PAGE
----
Moreover, before determining a trade mark as well-known, the Registrar may invite objections from the general public to be filed within thirty days from the date of invitation of such objection. Nonetheless, the Registrar may, at any time remove the trade mark from the list of well-known marks after giving an opportunity of hearing to the concerned party if it is found that a trade mark has been erroneously or inadvertently included in the said list.
Indian Court’s Stance on Well Known Trademarks:
Prior to the formulation of statutory provisions for protection of well- known marks in India, such marks were protected through common law principles like passing off and injunction. Few examples illustrating the same areas under:
In the case of Daimler Benz Akietgesellschaft v Hybo Hindustan, the Plaintiff sought an injunction against the Defendants who were using the Plaintiff’s famous logo (the roundel logo) and the word ‘Benz’. In this case, the Court considering the Plaintiff’s mark to be well known on account of trans-border reputation and goodwill granted injunction against the Defendants who were using the impugned marks for selling their apparel.
Another case in which the Court granted relief of injunction is the case of Whirlpool Co & Anr v. N R Dongre. In this case the Plaintiff i.e. Whirlpool had not subsequently registered their trademark in India. However, the Plaintiff by virtue of use and advertisements in International magazines had a worldwide reputation and used to sell their machines in the US embassy in India. Meanwhile, the Defendant started using the impugned mark on its washing machines. Thereafter the Plaintiff brought an action against the Defendant and the Court held that the plaintiff had an established ‘transborder reputation’ in India and hence the Defendants were injuncted from using the same for their products.
Pursuant to the enactment of statutory provisions for protection of “well- known marks”, the Indian Courts have in various cases invoked the same and successfully protected the well known trademarks from infringement or passing- off. Few examples illustrating the same areas under:
Rolex Sa vs Alex Jewellery Pvt Ltd & Ors. (2009 (41) PTC 284 (Del) – In this case the Plaintiff brought an action against the Defendant so as to restrain them from dealing in artificial jewellery or in any other product bearing the trade name ROLEX. In the said case the Court while invoking Section 2(z)(g) was of the view that the segment of the public which uses the watches of the category/price range as the watches of the plaintiff, is a well-known trademark. The said segment of the public if comes across jewellery/artificial jewellery also bearing the trademark is likely to believe that the said jewellery has a connection to the plaintiff. The Court considered the provisions of Section 11(6) of the Act and opined that “upon testing the trademark of the plaintiff on the touchstone of the ingredients of the said provision also, I find the said trademark of the plaintiff to be satisfying the test of a well known trademark.”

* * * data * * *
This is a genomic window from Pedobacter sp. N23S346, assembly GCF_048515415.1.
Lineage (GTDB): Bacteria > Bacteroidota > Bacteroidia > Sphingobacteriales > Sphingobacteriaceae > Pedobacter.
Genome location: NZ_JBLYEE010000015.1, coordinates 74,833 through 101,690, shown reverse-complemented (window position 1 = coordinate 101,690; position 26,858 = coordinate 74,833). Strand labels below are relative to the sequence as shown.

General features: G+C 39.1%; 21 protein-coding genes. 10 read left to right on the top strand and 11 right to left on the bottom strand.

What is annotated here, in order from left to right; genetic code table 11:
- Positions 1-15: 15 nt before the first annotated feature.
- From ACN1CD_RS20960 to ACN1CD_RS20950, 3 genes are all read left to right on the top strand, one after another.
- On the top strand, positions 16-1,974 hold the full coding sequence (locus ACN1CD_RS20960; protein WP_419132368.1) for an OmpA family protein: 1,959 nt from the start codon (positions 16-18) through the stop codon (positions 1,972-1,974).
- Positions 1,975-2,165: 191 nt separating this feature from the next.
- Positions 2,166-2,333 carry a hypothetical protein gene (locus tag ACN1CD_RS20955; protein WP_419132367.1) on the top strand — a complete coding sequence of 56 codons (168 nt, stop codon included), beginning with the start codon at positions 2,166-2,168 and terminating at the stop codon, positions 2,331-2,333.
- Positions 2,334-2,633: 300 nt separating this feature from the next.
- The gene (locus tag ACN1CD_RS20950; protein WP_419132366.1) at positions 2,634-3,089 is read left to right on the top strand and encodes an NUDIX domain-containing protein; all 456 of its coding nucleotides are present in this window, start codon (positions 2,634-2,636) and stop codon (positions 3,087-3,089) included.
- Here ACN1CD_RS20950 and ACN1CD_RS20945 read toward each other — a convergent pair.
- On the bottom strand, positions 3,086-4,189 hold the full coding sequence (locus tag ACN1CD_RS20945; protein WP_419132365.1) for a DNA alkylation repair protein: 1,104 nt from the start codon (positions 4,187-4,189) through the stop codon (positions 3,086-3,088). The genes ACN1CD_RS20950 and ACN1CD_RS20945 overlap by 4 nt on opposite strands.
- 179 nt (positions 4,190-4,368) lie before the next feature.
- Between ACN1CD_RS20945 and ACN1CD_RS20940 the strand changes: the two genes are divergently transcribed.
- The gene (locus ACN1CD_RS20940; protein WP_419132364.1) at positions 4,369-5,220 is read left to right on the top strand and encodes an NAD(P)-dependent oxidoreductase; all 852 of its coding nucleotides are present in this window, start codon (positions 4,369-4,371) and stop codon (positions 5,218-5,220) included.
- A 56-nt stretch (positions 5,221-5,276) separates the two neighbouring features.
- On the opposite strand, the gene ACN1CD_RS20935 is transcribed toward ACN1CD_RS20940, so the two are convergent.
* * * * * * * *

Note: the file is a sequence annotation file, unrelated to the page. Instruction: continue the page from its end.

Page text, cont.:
In the case of Indian Shaving Products Ltd. vs Gift Pack & Anr. (1998) PTC 698 (Del) the Delhi High Court passed its judgment in favor of the Plaintiff. In the said case the factor determining reputation of a mark under Section 11(6) i.e. the duration, extent and geographical area of any use of the trademark was dealt with. The defendants in the case alleged that the plaintiff had used the trademark for a very short period and hence could not have acquired the necessary goodwill and reputation during the said period. However, the Court while determining facts of the case observed that the Plaintiff had achieved high sales and advertised heavily thereby eliminating the requirement of long duration of sale.
Similarly in the case of Marico Ltd v. Madhu Gupta, I A Nos 15565 and 16243/2009 in CS (OS) No 2275/2009, High Court of Delhi (7 April 2010) the Court while deciding dispute relating to the trademark “KAYA”, considered the fact that the Plaintiffs had spent huge amount of money in their advertisements and thus has attained distinctiveness and according the Court granted injunction in favor of Plaintiff.